Another Hurricane Maria Victim: Monkey Island

It's one of the world's most important sites for primate research
By Newser Editors and Wire Services
Posted Oct 6, 2017 8:22 AM CDT
Another Hurricane Maria Victim: Monkey Island
In this Wednesday, Oct. 4, 2017 photo, monkeys move about on Cayo Santiago, known as Monkey Island, in Puerto Rico.   (Ramon Espinosa)

As thousands of troops and government workers struggle to restore normal life to Puerto Rico, a small group of scientists is racing to save more than 1,000 monkeys whose brains may contain clues to some of the most important mysteries of the human mind. One of the first places Hurricane Maria hit in the US territory Sept. 20 was Cayo Santiago, known as Monkey Island, a 40-acre outcropping off the east coast that is one of the world's most important sites for primate research, reports the AP. The storm destroyed virtually everything on the island, stripping it of vegetation, wrecking the monkeys' metal drinking troughs, and crushing the piers that University of Puerto Rico workers use to bring in bags of monkey chow—brown pellets of processed food that complete the primates' natural vegetation diet. More:

  • The history: The island's history as a research center dates to 1938, when the man known as the father of American primate science brought a population of Indian rhesus macaques to the United States. Clarence Ray Carpenter wanted a place with the perfect mix of isolation and free range, where the monkeys could be studied living much as they do in nature without the difficulties of tracking them through the wild. Since then the 400 or so macaques have reproduced and expanded their numbers, becoming the world's most studied free-ranging primate population and something of a living library.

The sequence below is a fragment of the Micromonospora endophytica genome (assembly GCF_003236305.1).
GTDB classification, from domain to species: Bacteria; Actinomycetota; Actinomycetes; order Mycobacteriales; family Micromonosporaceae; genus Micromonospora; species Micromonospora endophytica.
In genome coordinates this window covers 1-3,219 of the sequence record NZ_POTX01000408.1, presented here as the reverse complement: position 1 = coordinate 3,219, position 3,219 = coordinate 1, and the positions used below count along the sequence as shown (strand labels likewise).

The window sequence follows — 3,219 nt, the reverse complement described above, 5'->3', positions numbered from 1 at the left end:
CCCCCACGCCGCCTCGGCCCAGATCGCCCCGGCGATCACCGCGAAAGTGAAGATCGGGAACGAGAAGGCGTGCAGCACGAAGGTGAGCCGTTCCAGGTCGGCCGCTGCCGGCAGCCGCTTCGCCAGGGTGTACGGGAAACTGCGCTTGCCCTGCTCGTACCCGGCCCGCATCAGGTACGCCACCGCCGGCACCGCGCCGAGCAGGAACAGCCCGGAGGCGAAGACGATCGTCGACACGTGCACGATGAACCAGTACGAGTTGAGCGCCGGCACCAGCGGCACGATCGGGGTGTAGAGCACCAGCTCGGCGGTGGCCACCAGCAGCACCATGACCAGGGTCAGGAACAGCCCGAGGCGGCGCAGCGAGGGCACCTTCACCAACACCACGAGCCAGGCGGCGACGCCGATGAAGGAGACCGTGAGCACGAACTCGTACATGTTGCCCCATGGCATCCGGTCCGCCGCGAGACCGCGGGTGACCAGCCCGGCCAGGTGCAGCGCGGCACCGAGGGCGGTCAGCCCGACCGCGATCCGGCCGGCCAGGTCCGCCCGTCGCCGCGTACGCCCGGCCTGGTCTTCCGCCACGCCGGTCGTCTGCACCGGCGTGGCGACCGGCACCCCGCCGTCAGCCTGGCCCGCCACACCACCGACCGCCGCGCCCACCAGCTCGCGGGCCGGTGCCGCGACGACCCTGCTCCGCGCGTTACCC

• Current research: Researchers from Yale, the University of Pennsylvania, New York University, and others have been spending much of the year on the island studying everything from the monkeys' eye movements to the genes and behavior of socially aberrant individuals that may provide insight into the causes of autism.
  • The current effort: The university staff and local employees who keep Monkey Island running are frantically ferrying bags of chow in a tiny skiff, feeding the macaques a survival diet and trying to reassemble the rainwater collectors and drinking troughs that keep the animals alive in the tropical sun.
  • The risks: The monkeys all carry herpes B, a version of the virus that is harmless to macaques but can be fatal in humans. Anyone who comes into contact with monkey saliva or urine must undergo rigorous decontamination and treatment with antiretroviral drugs. Humans also pose risks for the monkeys. Because the hurricane destroyed the island's chemical toilet, researchers and workers can stay only until they need a bathroom break: Human waste could start an epidemic that could wipe out the monkeys.
(More Hurricane Maria stories.)

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